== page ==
Agents and prosecutors have been especially passionate in pleading for Congress to pass a specific law banning gun trafficking, and have repeatedly watched as courts threw out cases against straw buyers who made purchases that were technically legal.

The law ATF relies on most heavily to stop the flow of weapons south makes it illegal for someone to lie on a form at a gun shop, claiming to buy a weapon for himself when he or she is really buying it for someone else. Proving the person lied, however, is difficult and often judges treat the indiscretion as a paperwork violation deserving of light punishment, according to law enforcement authorities. Without a specific gun trafficking statute, authorities say, they often can’t do much as they watch suspicious activity.

“It’s upsetting,” said Michael Bouchard, ATF’s former assistant director in charge of field operations. “What are you supposed to do? No one in their right mind would let a gun go across the border knowing that it would kill a law enforcement officer or be used to kill others. But there’s no easy answer.”

The finger pointing and handwringing on the U.S. side of the border provides little solace in Mexico, where the victims of gun and drug violence pile up by the thousands as the numbers of guns trafficked across the border unabated grows by tens of thousands.

Last year, just in Ciudad Juarez, 3,111 people died in violence linked to illicit drug trafficking, according to Mexico’s National Security Council. Juarez, a city of about 1.3 million people, is the hub of drug trafficking in north-central Mexico. It is prized territory in a battle between the Sinaloa and Juarez cartels.

The victims of this war include one man in Palomas, a border hamlet west of Ciudad Juarez that has been hard hit by drug violence over the past year. The man lost his sister and brother-in-law in a spectacular shootout on Feb. 8. The brother-in-law, Alvaro Sandoval Diaz, had earlier shot three members of a Palomas street gang that had sought to extort protection money from his junkyard business. That incident brought Sandoval Diaz national attention; he was labeled “The Hero of Palomas” for standing up to powerful drug gangs.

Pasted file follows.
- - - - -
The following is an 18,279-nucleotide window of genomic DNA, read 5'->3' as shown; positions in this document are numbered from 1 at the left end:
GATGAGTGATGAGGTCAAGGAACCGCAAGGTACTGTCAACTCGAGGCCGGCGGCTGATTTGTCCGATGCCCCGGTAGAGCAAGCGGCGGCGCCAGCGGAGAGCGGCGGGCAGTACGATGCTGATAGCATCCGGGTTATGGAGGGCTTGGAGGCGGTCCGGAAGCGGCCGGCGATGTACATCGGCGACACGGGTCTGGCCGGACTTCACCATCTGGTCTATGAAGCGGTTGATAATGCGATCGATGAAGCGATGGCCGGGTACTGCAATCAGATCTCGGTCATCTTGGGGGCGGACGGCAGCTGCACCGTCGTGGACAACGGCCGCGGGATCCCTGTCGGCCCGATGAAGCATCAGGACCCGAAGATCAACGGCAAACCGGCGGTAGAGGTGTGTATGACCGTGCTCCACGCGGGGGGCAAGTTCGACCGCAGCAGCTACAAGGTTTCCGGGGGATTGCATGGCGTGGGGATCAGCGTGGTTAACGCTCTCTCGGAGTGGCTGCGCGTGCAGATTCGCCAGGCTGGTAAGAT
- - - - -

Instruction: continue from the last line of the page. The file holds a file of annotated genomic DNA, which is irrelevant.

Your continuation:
His brother-in-law said that fame also invited the traffickers’ reprisal.

“You talk and you get in trouble,” said the long-time Palomas resident in a telephone interview. He asked that his name be withheld because the street gang implicated in the Feb. 8 murders remains active and he fears for his life. “If this was not a tragedy for our family, it would seem to me very comical how easy it is for guns to cross the border and take lives. It’s just too easy to get any kind of gun around here. We’re surrounded by guns.”

The attorney for Gutierrez, one of those indicted in the New Mexico case, said he was told by prosecutors that while a gun from his client’s car was found at a murder scene in Palomas on Feb. 8, it was a different murder.

The Columbus, N.M., incident marks a rare instance in which federal officials acknowledge guns from an ATF sting have crossed over to another crime ring, affecting a sister federal agency.

Spokesmen for CBP declined to comment on the stop. But they said agents cannot arrest anyone for smuggling guns into Mexico until they’ve entered the designated port of entry at the border crossing.

A spokesman for the U.S. Attorney in New Mexico also declined to discuss the case. The indictment left out details connecting that case to the Fast and Furious investigation, and did not even mention that CBP agents had stopped the car full of weapons. Instead, it simply stated the suspects had been observed with the weapons on Jan. 14, 2010.